The Wholesale Food Market is referred to by several names, including “the produce market,” “the Ancon produce market” and “Mercado de Abastos” for those who speak Spanish. If you think this is a produce market that you roam with a basket over your arm, you are underestimating the size of this market. It’s more the size of a small fairground than a typical farmer’s market.
The Wholesale Food Market is a Latin American adventure. The traffic is chaotic, the streets are often muddy, the air is pungent with ripe (and sometimes rotting) produce, and many of the vendors could benefit from a few more teeth, but once you accept the market for what it is, you’ll learn to love it as I have.
I’m amazed how honest the vendors are. I have yet to really understand my numbers in Spanish, which means I overpay on a regular basis. Each week, there are one or two vendors who could make an extra dollar or two from me, but they always give me back the money when I overpay. When I first started going, I would literally hold out my hand and allow them to take the money that I owed. I’ve never felt cheated. In fact, just the opposite. I know many of the vendors are poor, but they always have a ready smile and often offer a free piece of fruit to try. These are salt-of-the-earth, hardworking Panamanians and you can’t help but adore them.
The market is located next to the National Police station on Ave. Los Matires on the way to Albrook Mall. You pay a quarter to drive in, and then you drive from area to area. Each vendor has his own small stall. Some vendors carry general produce while others may just have a few items. There is one area of the market for pineapple and a different area for plantains. Sprinkled throughout the produce sellers are distributors who carry other food items such as rice, beans, eggs, cooking oil, fresh honey, stick cinnamon, spices, and restaurant supplies.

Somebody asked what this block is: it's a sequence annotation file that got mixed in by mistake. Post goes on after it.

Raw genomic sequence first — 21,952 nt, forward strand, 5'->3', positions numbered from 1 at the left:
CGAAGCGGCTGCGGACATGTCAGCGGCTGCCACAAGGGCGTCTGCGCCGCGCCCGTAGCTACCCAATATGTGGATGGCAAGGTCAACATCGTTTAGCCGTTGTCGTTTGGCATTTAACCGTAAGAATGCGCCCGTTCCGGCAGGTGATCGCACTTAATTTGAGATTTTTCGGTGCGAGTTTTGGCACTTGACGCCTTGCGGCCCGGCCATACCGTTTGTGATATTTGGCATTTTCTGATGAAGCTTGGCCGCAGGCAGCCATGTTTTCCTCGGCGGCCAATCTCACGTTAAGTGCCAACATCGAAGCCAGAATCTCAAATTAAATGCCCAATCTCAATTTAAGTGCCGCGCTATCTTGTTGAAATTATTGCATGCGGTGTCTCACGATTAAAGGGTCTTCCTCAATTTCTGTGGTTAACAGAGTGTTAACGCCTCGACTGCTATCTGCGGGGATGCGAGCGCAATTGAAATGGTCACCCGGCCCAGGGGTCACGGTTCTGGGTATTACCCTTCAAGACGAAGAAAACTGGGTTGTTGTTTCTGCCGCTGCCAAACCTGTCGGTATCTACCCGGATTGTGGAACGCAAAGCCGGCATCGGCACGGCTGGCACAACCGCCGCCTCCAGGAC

I go to the Wholesale Food Market every Saturday and have developed relationships with favorite vendors. They give me preferential service (meaning I get to cut in line if there’s a line) and a bit of discounted pricing, but most importantly, they greet me like I’m a movie star. One vendor literally runs out into the street waving and shouting happy greetings as soon as he sees me.
I typically spend $20 or less and my SUV is bursting with fresh produce. Because everything is indeed just-picked-fresh, it must be eaten or cooked within a few days.
Here is just a sampling of what you can get and the approximate price.
- Local lemons, 20 for $1
- Limes, 16 for $1
- Plantains, 5 for $1
- Bananas, 12 for $1
- Mangoes, $1 each
- Sword mangoes (smaller and sweeter than traditional mangoes), 5 for $1
- Whole coconuts, $.50
- Tomatoes (regular & Roma), $.50/lb.
- Pineapple, 2 for $1
- Cantaloupe, $1 each
- Watermelon, $1 each
- Culantro (a cousin to cilantro), $1 per bunch
- Cilantro, $2 per bunch
- Parsley (a humongous bunch that rivals a bride’s bouquet), $3… or a half-bunch for $1.50
- Kale (they call it spinaci but it’s not spinach), 3 big bunches for $1
- Eggplant, 3 for $1
- Leeks (the most beautiful I’ve ever seen!), 3 huge leeks for $1
- Lettuce (iceberg, Romaine & Bibb), $1 per head
- Basil, $.50 for a large bunch
- Avocados (2-3 times the size of a Haas), $1 each
- Corn on the cob, 6 for $1
- Garlic, 13 bulbs for $1
Other produce that I’m not as familiar with the pricing on include:
- Onions – yellow, red & green
- Celery (huge bunches that are about 3 times the size of what you get in the States)
- Bell peppers – red, yellow and green peppers
- Hot peppers – Habanero & Poblano
As you can see, there is something here for everyone, as well as local products that we’re unfamiliar with. At these prices, you can eat like a gourmet chef and have a fun adventure as an added bonus.